The Ferruginous Hawk is a large raptor with long, broad wings and a wide tail. Adults are all dark brown above and all pale below, with variable amounts of rusty red (ferruginous) on the back, head, and underparts. The juvenile is similar to the adult but all dark brown above, with duller rusty-red on the head, back, and underparts. The eyes of both adults and juveniles are golden yellow. These Hawks soar on thermals and updrafts with little flapping of their wings. They typically hunt from a perch or while hovering in the air. Their diet consists primarily of small mammals such as mice and voles, but they will also eat reptiles, birds, and insects.

Ferruginous Hawks mate for life and typically nest in cliffs or trees. Both parents help to incubate the eggs and care for the young. Although they are found throughout North America, Ferruginous Hawks are most common in western states. These magnificent birds are truly a sight to behold.

Ferruginous Hawk interesting facts

  • The Ferruginous Hawk is a large hawk known for its all-white coloration.
  • It is the only member of the Buteo genus to have this plumage.
  • The Ferruginous Hawk breeds in open areas with little vegetation, such as grasslands, deserts, and prairies.
  • It nests on cliffs or in trees.
  • The Ferruginous Hawk preys on small mammals and birds.
  • It typically hunts from a perch but will also soar overhead in search of prey.
  • The Ferruginous Hawk is a protected species in the United States.

Ferruginous Hawk reproduction

The Ferruginous Hawk is a large hawk found in North America. It is the only member of the genus Buteo in which all three recognized color morphs – light, dark, and intermediate – are found. The light morph is the most common, followed by the dark morph. The Ferruginous Hawk prefers open grassland or prairie habitat for hunting. It will also use agricultural land if it has enough perching and hunting areas.

The Ferruginous Hawk nests in trees, on cliffs, or on the ground. The female lays 2-6 eggs, which hatch in 29-32 days. The young fledge at 45-50 days old. The Ferruginous Hawk hunts from a perch or by watching from the air for prey on the ground. It eats rodents, reptiles, birds, and large insects.

Ferruginous Hawk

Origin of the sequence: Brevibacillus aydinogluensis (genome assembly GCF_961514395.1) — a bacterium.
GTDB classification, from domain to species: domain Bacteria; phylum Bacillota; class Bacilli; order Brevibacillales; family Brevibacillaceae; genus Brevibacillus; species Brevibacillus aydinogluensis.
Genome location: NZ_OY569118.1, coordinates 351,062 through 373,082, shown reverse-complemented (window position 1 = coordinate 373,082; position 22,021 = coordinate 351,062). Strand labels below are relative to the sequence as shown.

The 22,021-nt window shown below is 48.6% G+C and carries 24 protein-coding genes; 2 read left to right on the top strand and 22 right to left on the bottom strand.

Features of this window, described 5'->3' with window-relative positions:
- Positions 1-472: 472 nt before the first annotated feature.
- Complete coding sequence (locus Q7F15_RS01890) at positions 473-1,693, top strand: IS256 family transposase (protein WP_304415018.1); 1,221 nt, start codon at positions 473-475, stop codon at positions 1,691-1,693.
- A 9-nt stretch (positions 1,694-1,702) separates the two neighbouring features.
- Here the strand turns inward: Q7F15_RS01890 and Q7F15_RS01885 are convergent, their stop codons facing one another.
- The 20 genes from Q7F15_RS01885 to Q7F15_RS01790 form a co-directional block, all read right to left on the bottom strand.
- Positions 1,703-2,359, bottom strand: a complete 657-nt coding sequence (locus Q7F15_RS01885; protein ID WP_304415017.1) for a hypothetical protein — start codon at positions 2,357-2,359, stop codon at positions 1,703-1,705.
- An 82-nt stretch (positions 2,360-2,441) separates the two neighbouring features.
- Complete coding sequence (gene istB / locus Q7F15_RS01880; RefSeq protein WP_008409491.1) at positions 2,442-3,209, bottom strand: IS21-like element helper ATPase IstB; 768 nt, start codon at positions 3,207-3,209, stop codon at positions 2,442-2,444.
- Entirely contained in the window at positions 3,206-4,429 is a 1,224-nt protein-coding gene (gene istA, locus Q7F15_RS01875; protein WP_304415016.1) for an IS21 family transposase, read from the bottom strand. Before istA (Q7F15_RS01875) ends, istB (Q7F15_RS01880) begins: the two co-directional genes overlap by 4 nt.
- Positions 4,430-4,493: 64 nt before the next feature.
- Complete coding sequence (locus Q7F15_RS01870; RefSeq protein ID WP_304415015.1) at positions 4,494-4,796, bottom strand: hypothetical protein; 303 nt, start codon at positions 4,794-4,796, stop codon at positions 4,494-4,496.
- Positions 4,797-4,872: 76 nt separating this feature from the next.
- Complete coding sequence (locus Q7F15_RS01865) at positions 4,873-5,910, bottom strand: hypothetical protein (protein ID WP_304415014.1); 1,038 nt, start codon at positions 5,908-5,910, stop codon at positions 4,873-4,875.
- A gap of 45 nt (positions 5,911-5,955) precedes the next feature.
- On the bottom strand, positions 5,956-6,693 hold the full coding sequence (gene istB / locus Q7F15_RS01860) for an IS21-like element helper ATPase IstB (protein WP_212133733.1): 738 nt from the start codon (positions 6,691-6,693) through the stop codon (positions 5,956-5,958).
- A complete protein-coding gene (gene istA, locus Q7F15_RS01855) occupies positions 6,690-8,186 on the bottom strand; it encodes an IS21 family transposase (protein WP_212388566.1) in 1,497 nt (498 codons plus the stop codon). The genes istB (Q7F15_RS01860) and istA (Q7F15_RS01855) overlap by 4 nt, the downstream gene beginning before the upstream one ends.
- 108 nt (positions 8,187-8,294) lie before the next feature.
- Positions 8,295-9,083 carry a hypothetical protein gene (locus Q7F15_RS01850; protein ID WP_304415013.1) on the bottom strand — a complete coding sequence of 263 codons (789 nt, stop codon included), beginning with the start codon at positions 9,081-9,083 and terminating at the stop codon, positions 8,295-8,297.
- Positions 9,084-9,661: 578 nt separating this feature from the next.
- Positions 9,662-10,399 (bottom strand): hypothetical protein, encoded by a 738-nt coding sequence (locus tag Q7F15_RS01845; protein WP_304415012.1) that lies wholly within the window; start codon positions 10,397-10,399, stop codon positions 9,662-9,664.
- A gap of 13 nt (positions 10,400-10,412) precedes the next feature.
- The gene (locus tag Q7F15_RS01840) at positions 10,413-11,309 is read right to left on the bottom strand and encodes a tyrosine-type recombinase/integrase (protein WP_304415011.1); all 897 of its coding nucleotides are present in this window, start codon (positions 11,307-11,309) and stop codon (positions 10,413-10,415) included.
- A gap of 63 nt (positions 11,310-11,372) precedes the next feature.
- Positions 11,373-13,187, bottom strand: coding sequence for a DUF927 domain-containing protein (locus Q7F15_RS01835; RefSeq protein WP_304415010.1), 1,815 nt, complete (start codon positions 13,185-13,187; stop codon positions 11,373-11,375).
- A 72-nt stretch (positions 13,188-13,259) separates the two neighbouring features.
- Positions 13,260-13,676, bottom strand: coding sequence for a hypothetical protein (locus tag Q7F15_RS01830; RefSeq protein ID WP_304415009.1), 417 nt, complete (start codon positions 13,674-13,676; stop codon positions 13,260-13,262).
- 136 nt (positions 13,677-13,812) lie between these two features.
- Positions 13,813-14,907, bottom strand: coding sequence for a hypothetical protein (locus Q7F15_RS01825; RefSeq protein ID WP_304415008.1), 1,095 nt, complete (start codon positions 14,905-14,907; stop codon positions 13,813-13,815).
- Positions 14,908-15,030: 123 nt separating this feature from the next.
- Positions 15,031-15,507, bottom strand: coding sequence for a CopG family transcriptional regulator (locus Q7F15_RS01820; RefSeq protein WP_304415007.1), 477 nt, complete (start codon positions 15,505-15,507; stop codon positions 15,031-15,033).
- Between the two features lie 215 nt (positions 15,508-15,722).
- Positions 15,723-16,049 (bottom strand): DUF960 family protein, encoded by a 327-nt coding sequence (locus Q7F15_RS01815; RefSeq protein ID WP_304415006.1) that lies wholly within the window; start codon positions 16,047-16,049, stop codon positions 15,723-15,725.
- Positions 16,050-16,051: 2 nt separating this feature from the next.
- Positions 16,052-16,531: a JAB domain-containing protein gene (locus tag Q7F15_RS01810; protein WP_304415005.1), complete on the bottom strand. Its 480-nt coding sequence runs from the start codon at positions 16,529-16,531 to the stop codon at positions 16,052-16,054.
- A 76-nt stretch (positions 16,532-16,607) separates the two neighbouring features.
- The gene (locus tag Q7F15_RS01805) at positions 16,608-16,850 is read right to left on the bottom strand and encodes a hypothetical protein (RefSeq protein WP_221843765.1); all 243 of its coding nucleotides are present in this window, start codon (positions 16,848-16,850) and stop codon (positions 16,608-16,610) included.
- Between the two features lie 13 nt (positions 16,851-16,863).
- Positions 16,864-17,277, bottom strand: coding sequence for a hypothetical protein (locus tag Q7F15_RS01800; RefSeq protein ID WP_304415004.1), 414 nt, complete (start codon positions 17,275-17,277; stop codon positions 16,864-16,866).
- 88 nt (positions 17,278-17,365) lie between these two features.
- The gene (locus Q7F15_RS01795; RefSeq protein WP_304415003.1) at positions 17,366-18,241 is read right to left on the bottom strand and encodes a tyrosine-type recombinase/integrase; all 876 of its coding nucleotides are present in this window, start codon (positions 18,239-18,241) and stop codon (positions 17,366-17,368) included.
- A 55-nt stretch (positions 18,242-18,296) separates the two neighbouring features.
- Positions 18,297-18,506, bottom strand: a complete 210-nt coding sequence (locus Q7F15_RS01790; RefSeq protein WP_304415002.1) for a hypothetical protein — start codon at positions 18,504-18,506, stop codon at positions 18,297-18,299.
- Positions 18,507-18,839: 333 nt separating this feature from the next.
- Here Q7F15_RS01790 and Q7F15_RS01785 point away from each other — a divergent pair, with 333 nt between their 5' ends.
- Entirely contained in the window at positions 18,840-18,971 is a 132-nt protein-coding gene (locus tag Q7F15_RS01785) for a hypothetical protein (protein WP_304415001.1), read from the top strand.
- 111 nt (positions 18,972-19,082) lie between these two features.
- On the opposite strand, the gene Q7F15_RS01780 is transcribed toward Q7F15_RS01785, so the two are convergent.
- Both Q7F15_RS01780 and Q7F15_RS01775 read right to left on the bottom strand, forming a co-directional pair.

Ferruginous Hawk threats and predators

The Ferruginous Hawk is a large hawk native to North America. It gets its name from the rusty color of its feathers, and it is one of the few Hawks that can be seen in all 48 contiguous states. The Ferruginous Hawk preys on small mammals and reptiles, and it nests in trees or on cliffs.

However, the Ferruginous Hawk is not without its predators. Large birds of prey, such as eagles and owls, will sometimes hunt Ferruginous Hawks. And even though the Ferruginous Hawk is a large bird, it can also fall prey to snakes, coyotes, and foxes. Nevertheless, the Ferruginous Hawk remains a common sight in many parts of North America.


Is a Ferruginous Hawk bigger than a bald eagle?

The wingspan of a bald eagle is between 15 and 20 inches, whereas the Ferruginous Hawk’s wingspan is up to 60 inches. These giant eagles have wingspans almost double or triple the size of most hawk species.


Ferruginous Hawks are an interesting bird to watch. They are large hawk that is easily identified by their rust-colored feathers. They can be found in open areas across North America. These hawks prefer to live and hunt in grasslands, but they have also been known to inhabit deserts, prairies, and agricultural land. What’s really amazing about these birds is their hunting skills. They are able to take down prey that is much larger than themselves! If you’re ever lucky enough to see a Ferruginous Hawk in the wild, make sure you take the time to watch it closely. It’s truly a sight to behold.

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About the Author: Kinsey Locke